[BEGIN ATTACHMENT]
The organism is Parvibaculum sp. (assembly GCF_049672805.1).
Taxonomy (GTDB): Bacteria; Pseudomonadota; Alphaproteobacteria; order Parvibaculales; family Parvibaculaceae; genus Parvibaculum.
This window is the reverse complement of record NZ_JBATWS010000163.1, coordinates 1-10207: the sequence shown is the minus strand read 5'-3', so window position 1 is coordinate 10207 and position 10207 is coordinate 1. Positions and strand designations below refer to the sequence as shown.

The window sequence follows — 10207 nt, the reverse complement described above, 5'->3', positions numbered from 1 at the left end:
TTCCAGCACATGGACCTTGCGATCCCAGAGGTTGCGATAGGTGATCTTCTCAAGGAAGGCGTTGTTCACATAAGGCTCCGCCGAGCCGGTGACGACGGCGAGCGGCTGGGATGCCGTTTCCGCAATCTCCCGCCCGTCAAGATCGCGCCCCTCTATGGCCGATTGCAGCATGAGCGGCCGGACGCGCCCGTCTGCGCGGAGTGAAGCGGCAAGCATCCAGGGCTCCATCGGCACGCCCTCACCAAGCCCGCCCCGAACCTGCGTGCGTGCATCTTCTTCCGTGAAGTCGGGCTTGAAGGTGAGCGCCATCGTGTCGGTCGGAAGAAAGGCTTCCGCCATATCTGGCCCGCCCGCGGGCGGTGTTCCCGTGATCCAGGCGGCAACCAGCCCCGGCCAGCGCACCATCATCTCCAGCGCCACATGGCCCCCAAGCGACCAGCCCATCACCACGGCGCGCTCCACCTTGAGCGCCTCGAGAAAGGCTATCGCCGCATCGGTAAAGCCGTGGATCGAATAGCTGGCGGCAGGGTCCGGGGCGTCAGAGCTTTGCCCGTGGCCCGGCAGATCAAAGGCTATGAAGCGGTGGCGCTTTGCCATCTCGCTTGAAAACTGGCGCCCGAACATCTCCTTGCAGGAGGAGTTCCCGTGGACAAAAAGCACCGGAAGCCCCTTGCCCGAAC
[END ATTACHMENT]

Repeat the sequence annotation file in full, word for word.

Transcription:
The organism is Parvibaculum sp. (assembly GCF_049672805.1).
Taxonomy (GTDB): Bacteria; Pseudomonadota; Alphaproteobacteria; order Parvibaculales; family Parvibaculaceae; genus Parvibaculum.
This window is the reverse complement of record NZ_JBATWS010000163.1, coordinates 1-10207: the sequence shown is the minus strand read 5'-3', so window position 1 is coordinate 10207 and position 10207 is coordinate 1. Positions and strand designations below refer to the sequence as shown.

The window sequence follows — 10207 nt, the reverse complement described above, 5'->3', positions numbered from 1 at the left end:
TTCCAGCACATGGACCTTGCGATCCCAGAGGTTGCGATAGGTGATCTTCTCAAGGAAGGCGTTGTTCACATAAGGCTCCGCCGAGCCGGTGACGACGGCGAGCGGCTGGGATGCCGTTTCCGCAATCTCCCGCCCGTCAAGATCGCGCCCCTCTATGGCCGATTGCAGCATGAGCGGCCGGACGCGCCCGTCTGCGCGGAGTGAAGCGGCAAGCATCCAGGGCTCCATCGGCACGCCCTCACCAAGCCCGCCCCGAACCTGCGTGCGTGCATCTTCTTCCGTGAAGTCGGGCTTGAAGGTGAGCGCCATCGTGTCGGTCGGAAGAAAGGCTTCCGCCATATCTGGCCCGCCCGCGGGCGGTGTTCCCGTGATCCAGGCGGCAACCAGCCCCGGCCAGCGCACCATCATCTCCAGCGCCACATGGCCCCCAAGCGACCAGCCCATCACCACGGCGCGCTCCACCTTGAGCGCCTCGAGAAAGGCTATCGCCGCATCGGTAAAGCCGTGGATCGAATAGCTGGCGGCAGGGTCCGGGGCGTCAGAGCTTTGCCCGTGGCCCGGCAGATCAAAGGCTATGAAGCGGTGGCGCTTTGCCATCTCGCTTGAAAACTGGCGCCCGAACATCTCCTTGCAGGAGGAGTTCCCGTGGACAAAAAGCACCGGAAGCCCCTTGCCCGAAC